BVV gas quality

Just wondering if anyone can speak to the quality of bvv ntane.

I currently distill my gas, 25-30lbs at a time. I’m extracting at -80c and and am pushing nitrogen to help clear the lines and material column. I’m losing 2-4lbs a run because my material column is so cold it’s still holding gas in the material and I’m not keen on heating it up to push the tails out into my collection vessel.

That all being said, I’ve heard of some people passing testing without distilling. Now I’m not trying to cut corners, but the loss of 2-4lbs every run is creating a bottle neck in my work flow.
Having to hold between runs and distill some extra gas is a bitch and it’s costing me extra dry ice I’m already burning through fairly quickly.

Is there anything I can do before my injection coils to clean and dry the incoming gas? Like maybe passing it through my mol sieve?

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I suppose I could heat it up, and just take it from the top…

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Bigger recovery pump and more pressure. Add a bit a propane if you have too.

Clean gas theoretically doesn’t need cleaning but it’s a Good Manufacturing Practice and following best practices is what a modern business should pride itself on.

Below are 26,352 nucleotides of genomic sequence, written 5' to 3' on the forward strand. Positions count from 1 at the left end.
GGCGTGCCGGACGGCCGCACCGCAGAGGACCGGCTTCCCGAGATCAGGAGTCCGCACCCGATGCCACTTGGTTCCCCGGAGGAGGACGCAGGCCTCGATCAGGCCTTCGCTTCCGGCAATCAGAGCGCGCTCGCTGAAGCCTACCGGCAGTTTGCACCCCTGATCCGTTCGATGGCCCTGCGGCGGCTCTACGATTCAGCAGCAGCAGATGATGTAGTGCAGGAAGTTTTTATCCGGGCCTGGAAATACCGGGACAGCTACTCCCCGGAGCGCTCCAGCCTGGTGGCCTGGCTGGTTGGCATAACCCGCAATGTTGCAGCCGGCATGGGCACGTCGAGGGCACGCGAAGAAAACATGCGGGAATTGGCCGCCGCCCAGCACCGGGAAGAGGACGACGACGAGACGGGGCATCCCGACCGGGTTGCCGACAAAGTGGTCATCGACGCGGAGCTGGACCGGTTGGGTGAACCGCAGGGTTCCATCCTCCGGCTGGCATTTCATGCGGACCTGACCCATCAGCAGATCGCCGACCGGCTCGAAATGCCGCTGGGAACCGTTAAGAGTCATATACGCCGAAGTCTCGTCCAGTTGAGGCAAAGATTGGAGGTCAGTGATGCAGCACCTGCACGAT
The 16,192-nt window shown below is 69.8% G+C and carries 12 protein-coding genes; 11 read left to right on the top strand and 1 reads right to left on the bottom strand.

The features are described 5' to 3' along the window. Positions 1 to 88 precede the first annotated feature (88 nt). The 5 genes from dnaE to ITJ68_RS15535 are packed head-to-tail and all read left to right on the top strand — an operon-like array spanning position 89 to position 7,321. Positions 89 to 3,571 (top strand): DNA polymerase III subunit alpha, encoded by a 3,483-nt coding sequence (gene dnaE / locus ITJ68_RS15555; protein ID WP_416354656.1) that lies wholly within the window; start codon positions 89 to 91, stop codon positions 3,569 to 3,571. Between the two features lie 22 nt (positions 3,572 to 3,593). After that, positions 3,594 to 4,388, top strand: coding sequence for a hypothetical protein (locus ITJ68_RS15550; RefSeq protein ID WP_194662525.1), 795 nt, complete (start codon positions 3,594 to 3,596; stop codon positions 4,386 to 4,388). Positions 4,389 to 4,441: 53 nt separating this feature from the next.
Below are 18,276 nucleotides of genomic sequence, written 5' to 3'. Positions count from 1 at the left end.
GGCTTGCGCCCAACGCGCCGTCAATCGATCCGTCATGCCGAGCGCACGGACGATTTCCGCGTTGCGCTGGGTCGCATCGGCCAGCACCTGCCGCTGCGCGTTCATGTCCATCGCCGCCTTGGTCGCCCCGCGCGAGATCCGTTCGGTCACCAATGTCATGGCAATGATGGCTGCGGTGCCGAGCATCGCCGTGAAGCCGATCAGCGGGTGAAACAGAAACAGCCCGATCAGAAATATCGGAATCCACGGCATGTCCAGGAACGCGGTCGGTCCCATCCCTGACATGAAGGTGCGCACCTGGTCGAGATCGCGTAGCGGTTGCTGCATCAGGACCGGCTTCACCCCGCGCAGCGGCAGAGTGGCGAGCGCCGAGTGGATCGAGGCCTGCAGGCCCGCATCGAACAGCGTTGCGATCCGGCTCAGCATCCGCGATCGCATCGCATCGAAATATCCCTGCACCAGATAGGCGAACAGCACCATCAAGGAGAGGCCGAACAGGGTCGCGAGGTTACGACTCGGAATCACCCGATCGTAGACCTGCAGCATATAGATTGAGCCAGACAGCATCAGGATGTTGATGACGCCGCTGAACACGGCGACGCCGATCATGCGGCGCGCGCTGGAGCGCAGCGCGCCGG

3a Mol sieves will capture moisture, 13X might capture Some junk but distilling is the best solution.

The problem with your current setup is safety. If you are holding that much in your column then you are releasing that when you open the system, defeating the whole purpose of a closed loop


I agree. I think it’s worth slowing down and heating the columns and recovering via the top port. Thanks for calling me on that.
Not trying to be dangerous, I just haven’t run my system ever with a hot loop for recovery and had honestly overlooked it… :man_facepalming:t2:


jacketed columns or heat wrap them to get that solvent back quicker


They are jacketed. My systems just been very small before and I’ve been upgrading parts and pieces lately to streamline it and to make it safer and have just overlooked that aspect completely…

The work space has been very well ventilated I will say, so I know I haven’t over looked the vapor coming from opening the system. I just overlooked the simple easy step of throwing hot water in the jackets and recovering properly.


Once we finish draining the columns we vent the nitrogen through a hose into ventilation system in the room, open valves on the bottom of the jacket to circulate hot water open vapor lines to collection pot and boom! Very little gas loss!